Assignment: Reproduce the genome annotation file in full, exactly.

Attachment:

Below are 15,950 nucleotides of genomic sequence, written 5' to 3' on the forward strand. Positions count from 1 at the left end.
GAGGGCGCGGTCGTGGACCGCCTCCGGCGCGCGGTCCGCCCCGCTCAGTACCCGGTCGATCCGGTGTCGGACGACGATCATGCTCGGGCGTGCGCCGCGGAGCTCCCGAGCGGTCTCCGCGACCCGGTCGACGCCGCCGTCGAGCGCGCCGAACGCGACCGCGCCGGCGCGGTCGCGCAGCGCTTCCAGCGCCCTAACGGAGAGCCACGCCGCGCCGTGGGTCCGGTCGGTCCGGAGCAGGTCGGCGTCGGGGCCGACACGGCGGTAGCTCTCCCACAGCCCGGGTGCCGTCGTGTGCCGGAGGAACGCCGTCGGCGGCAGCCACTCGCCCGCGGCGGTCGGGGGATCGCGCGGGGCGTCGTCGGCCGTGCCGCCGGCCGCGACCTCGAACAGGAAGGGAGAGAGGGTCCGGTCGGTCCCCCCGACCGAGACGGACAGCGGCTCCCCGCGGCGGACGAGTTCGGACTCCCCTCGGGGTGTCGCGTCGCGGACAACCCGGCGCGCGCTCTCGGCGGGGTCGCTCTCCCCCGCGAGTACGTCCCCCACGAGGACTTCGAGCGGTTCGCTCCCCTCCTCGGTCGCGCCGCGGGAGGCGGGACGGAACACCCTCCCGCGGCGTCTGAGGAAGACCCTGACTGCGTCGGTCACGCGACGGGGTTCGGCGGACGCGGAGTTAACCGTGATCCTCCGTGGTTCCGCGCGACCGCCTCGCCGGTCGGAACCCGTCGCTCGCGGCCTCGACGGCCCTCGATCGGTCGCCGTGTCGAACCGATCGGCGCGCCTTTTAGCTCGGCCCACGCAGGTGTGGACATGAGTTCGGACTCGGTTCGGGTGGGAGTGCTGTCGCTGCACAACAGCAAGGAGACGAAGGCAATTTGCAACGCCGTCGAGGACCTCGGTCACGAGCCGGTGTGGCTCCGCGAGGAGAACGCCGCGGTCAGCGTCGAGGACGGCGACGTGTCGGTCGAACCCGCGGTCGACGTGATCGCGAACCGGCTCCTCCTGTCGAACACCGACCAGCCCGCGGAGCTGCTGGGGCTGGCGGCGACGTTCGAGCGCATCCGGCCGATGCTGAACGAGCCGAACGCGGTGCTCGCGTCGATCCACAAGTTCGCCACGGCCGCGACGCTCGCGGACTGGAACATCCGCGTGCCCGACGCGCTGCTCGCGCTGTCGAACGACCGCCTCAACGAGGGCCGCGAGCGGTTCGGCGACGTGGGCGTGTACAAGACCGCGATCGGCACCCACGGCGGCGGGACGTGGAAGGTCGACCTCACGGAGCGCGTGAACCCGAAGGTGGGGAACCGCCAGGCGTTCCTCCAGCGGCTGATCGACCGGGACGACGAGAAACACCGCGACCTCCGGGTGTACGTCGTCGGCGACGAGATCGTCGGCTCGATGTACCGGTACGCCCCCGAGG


Below are 15,950 nucleotides of genomic sequence, written 5' to 3' on the forward strand. Positions count from 1 at the left end.
GAGGGCGCGGTCGTGGACCGCCTCCGGCGCGCGGTCCGCCCCGCTCAGTACCCGGTCGATCCGGTGTCGGACGACGATCATGCTCGGGCGTGCGCCGCGGAGCTCCCGAGCGGTCTCCGCGACCCGGTCGACGCCGCCGTCGAGCGCGCCGAACGCGACCGCGCCGGCGCGGTCGCGCAGCGCTTCCAGCGCCCTAACGGAGAGCCACGCCGCGCCGTGGGTCCGGTCGGTCCGGAGCAGGTCGGCGTCGGGGCCGACACGGCGGTAGCTCTCCCACAGCCCGGGTGCCGTCGTGTGCCGGAGGAACGCCGTCGGCGGCAGCCACTCGCCCGCGGCGGTCGGGGGATCGCGCGGGGCGTCGTCGGCCGTGCCGCCGGCCGCGACCTCGAACAGGAAGGGAGAGAGGGTCCGGTCGGTCCCCCCGACCGAGACGGACAGCGGCTCCCCGCGGCGGACGAGTTCGGACTCCCCTCGGGGTGTCGCGTCGCGGACAACCCGGCGCGCGCTCTCGGCGGGGTCGCTCTCCCCCGCGAGTACGTCCCCCACGAGGACTTCGAGCGGTTCGCTCCCCTCCTCGGTCGCGCCGCGGGAGGCGGGACGGAACACCCTCCCGCGGCGTCTGAGGAAGACCCTGACTGCGTCGGTCACGCGACGGGGTTCGGCGGACGCGGAGTTAACCGTGATCCTCCGTGGTTCCGCGCGACCGCCTCGCCGGTCGGAACCCGTCGCTCGCGGCCTCGACGGCCCTCGATCGGTCGCCGTGTCGAACCGATCGGCGCGCCTTTTAGCTCGGCCCACGCAGGTGTGGACATGAGTTCGGACTCGGTTCGGGTGGGAGTGCTGTCGCTGCACAACAGCAAGGAGACGAAGGCAATTTGCAACGCCGTCGAGGACCTCGGTCACGAGCCGGTGTGGCTCCGCGAGGAGAACGCCGCGGTCAGCGTCGAGGACGGCGACGTGTCGGTCGAACCCGCGGTCGACGTGATCGCGAACCGGCTCCTCCTGTCGAACACCGACCAGCCCGCGGAGCTGCTGGGGCTGGCGGCGACGTTCGAGCGCATCCGGCCGATGCTGAACGAGCCGAACGCGGTGCTCGCGTCGATCCACAAGTTCGCCACGGCCGCGACGCTCGCGGACTGGAACATCCGCGTGCCCGACGCGCTGCTCGCGCTGTCGAACGACCGCCTCAACGAGGGCCGCGAGCGGTTCGGCGACGTGGGCGTGTACAAGACCGCGATCGGCACCCACGGCGGCGGGACGTGGAAGGTCGACCTCACGGAGCGCGTGAACCCGAAGGTGGGGAACCGCCAGGCGTTCCTCCAGCGGCTGATCGACCGGGACGACGAGAAACACCGCGACCTCCGGGTGTACGTCGTCGGCGACGAGATCGTCGGCTCGATGTACCGGTACGCCCCCGAGG